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13 WTHR Indianapolis | Indianapolis Local News & Weather

Moms-to-be share experience of pregnancy during the COVID-19 pandemic

Being a mom is nerve-racking enough. Throw in a global pandemic, and pregnancy can be a scary situations for new moms.

INDIANAPOLIS (WTHR) — "It's just a weird thing to go through everything for the first time, but then also in this hyper-state of fear," said Emily Wehner, an Indianapolis woman pregnant with her first child.

"It's been really scary. In New York when, the husbands weren't allowed to be there when their wives were delivering the babies I had horrible nightmares for weeks because I was like, "I'm going to deliver this baby and I'm going to be all alone.'"

New regulations allow you to have one guest in the delivery room but Emily said the whole process has been nothing like she imagined.

"It just changes a lot of my expectations of what I thought it was going to be like," she said. "When I think about our gender reveal party, I think about how I really wanted to do this party up at the lake with my friends and it's just not going to happen."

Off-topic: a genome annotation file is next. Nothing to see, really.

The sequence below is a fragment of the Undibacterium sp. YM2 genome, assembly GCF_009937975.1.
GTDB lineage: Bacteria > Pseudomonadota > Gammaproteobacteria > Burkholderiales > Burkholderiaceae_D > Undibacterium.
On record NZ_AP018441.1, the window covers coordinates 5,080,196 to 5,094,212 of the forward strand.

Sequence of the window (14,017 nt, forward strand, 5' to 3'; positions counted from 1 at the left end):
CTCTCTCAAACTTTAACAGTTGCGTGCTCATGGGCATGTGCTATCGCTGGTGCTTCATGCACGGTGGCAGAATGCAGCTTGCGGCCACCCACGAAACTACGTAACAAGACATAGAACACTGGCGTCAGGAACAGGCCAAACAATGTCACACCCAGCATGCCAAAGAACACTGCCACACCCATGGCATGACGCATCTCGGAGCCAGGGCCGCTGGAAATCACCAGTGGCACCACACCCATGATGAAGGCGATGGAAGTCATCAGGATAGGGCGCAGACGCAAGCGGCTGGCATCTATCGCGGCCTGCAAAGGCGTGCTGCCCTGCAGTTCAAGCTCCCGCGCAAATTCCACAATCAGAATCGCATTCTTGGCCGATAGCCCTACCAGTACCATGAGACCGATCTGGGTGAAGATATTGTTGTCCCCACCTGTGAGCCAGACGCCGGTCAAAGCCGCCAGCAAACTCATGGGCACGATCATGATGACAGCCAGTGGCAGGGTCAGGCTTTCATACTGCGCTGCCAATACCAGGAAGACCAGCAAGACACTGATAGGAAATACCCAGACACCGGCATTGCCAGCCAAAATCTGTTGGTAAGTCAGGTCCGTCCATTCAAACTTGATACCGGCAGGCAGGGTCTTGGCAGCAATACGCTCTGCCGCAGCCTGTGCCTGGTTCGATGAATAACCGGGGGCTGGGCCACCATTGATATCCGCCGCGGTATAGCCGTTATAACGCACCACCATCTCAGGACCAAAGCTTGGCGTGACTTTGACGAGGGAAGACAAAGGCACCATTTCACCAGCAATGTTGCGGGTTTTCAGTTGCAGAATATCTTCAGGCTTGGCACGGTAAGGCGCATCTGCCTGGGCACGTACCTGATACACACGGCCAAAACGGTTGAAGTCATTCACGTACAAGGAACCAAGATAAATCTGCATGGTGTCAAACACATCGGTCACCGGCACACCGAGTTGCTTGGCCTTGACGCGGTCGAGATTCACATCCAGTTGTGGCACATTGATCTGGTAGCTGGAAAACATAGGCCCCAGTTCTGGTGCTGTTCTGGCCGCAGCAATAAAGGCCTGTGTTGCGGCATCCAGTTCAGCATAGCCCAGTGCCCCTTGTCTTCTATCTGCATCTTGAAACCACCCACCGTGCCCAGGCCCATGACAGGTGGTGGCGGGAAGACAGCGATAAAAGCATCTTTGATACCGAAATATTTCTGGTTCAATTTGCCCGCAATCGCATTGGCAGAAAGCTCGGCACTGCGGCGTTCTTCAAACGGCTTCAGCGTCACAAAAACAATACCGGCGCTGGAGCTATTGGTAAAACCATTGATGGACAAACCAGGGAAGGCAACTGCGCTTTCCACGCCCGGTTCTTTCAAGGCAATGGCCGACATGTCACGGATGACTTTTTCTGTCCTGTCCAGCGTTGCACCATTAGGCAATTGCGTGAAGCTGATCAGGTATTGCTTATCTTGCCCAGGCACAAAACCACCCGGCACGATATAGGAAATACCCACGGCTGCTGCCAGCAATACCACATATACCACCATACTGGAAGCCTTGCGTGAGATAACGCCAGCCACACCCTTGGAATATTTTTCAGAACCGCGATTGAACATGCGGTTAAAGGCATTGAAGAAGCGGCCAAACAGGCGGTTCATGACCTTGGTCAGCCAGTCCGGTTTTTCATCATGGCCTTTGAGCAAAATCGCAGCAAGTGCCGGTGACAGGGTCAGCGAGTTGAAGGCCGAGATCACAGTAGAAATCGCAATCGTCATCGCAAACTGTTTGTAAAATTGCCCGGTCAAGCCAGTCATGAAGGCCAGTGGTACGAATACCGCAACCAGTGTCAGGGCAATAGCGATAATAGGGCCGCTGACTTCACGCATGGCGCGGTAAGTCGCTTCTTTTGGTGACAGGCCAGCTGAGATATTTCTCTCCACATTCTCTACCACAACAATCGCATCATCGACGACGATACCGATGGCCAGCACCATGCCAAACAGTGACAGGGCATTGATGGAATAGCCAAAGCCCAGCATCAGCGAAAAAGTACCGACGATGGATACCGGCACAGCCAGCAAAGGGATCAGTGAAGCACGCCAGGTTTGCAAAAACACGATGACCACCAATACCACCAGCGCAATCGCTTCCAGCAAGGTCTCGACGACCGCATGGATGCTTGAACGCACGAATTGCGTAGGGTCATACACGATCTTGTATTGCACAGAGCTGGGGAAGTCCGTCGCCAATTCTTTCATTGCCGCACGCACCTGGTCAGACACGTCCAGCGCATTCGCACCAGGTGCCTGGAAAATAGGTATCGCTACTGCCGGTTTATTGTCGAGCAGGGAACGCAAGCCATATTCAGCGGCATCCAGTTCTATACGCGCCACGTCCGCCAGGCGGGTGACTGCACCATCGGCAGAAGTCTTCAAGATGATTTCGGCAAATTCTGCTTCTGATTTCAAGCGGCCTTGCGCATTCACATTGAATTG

Health care experts say while there's not a lot of data yet about pregnancy and COVID-19, they can get some sort of an idea from looking at a virus like the flu.

"We do see that pregnant women are at greater risk. We know that the immune system is dampened during pregnancy so women that are pregnant should absolutely consider themselves to be high risk," Dr. Camuel Wright, the medical director for Caresource Indiana, said.

Another first-time mom here in Indianapolis, Kelsey Bauchle, said she was already high risk before COVID-19.

"So I have lupus, so I'm considered high-risk because there are a lot of different factors — like preeclampsia is a big one," she says.

So not only is Bauchle having a high-risk pregnancy, but she's dealing with worries of COVID-19 on top of it.

Her husband Chris is in the Air Force and also works as a firefighter.

"When things first went on lockdown, we had to have a serious conversation about staying in the same house," Bauchle said.

Her husband was still going on runs as an essential worker.

They made the decision to spend more than a month living in separate places to protect Kelsey and the baby.

"After being apart while he was deployed, this wasn't that hard," Kelsey joked.

But she said this experience hasn't been like she expected. She recently went in to find out the gender of the baby and Chris wasn't able to go with her.

She had to do the gender reveal over the phone.

"It was crazy," she said.